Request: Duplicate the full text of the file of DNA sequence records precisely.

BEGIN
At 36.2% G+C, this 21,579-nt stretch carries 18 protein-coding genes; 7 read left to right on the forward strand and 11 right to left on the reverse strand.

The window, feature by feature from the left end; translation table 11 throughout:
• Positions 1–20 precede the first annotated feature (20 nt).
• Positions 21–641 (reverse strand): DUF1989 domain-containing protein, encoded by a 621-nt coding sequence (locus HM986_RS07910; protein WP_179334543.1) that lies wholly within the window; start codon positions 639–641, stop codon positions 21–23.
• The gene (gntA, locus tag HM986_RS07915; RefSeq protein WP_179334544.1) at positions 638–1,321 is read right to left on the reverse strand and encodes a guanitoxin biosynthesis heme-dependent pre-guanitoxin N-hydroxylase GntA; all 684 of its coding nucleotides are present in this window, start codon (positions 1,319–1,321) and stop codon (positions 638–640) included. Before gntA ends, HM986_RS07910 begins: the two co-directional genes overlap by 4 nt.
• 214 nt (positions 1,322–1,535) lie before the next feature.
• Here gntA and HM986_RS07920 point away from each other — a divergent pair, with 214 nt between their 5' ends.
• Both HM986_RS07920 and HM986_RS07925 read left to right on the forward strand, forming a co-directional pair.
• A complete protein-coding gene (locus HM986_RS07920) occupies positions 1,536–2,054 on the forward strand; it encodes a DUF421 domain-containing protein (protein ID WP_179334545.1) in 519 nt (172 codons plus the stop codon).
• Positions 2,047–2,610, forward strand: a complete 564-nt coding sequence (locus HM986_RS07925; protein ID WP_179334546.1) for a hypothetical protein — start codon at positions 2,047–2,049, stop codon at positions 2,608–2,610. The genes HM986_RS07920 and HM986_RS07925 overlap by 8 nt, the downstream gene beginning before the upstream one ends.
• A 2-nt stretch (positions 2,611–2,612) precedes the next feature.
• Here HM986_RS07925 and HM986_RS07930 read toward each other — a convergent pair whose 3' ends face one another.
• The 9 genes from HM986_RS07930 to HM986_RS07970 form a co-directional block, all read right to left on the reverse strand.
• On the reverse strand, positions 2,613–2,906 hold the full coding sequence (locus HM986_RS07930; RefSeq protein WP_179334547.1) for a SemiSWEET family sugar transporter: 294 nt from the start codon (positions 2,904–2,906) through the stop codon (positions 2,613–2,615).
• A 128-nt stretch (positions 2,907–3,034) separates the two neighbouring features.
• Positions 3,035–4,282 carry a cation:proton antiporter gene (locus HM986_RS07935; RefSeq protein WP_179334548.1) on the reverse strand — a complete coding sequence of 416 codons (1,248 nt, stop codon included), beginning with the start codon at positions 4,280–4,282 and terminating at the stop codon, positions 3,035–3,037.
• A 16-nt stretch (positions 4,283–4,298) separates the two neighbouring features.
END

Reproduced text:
At 36.2% G+C, this 21,579-nt stretch carries 18 protein-coding genes; 7 read left to right on the forward strand and 11 right to left on the reverse strand.

The window, feature by feature from the left end; translation table 11 throughout:
• Positions 1–20 precede the first annotated feature (20 nt).
• Positions 21–641 (reverse strand): DUF1989 domain-containing protein, encoded by a 621-nt coding sequence (locus HM986_RS07910; protein WP_179334543.1) that lies wholly within the window; start codon positions 639–641, stop codon positions 21–23.
• The gene (gntA, locus tag HM986_RS07915; RefSeq protein WP_179334544.1) at positions 638–1,321 is read right to left on the reverse strand and encodes a guanitoxin biosynthesis heme-dependent pre-guanitoxin N-hydroxylase GntA; all 684 of its coding nucleotides are present in this window, start codon (positions 1,319–1,321) and stop codon (positions 638–640) included. Before gntA ends, HM986_RS07910 begins: the two co-directional genes overlap by 4 nt.
• 214 nt (positions 1,322–1,535) lie before the next feature.
• Here gntA and HM986_RS07920 point away from each other — a divergent pair, with 214 nt between their 5' ends.
• Both HM986_RS07920 and HM986_RS07925 read left to right on the forward strand, forming a co-directional pair.
• A complete protein-coding gene (locus HM986_RS07920) occupies positions 1,536–2,054 on the forward strand; it encodes a DUF421 domain-containing protein (protein ID WP_179334545.1) in 519 nt (172 codons plus the stop codon).
• Positions 2,047–2,610, forward strand: a complete 564-nt coding sequence (locus HM986_RS07925; protein ID WP_179334546.1) for a hypothetical protein — start codon at positions 2,047–2,049, stop codon at positions 2,608–2,610. The genes HM986_RS07920 and HM986_RS07925 overlap by 8 nt, the downstream gene beginning before the upstream one ends.
• A 2-nt stretch (positions 2,611–2,612) precedes the next feature.
• Here HM986_RS07925 and HM986_RS07930 read toward each other — a convergent pair whose 3' ends face one another.
• The 9 genes from HM986_RS07930 to HM986_RS07970 form a co-directional block, all read right to left on the reverse strand.
• On the reverse strand, positions 2,613–2,906 hold the full coding sequence (locus HM986_RS07930; RefSeq protein WP_179334547.1) for a SemiSWEET family sugar transporter: 294 nt from the start codon (positions 2,904–2,906) through the stop codon (positions 2,613–2,615).
• A 128-nt stretch (positions 2,907–3,034) separates the two neighbouring features.
• Positions 3,035–4,282 carry a cation:proton antiporter gene (locus HM986_RS07935; RefSeq protein WP_179334548.1) on the reverse strand — a complete coding sequence of 416 codons (1,248 nt, stop codon included), beginning with the start codon at positions 4,280–4,282 and terminating at the stop codon, positions 3,035–3,037.
• A 16-nt stretch (positions 4,283–4,298) separates the two neighbouring features.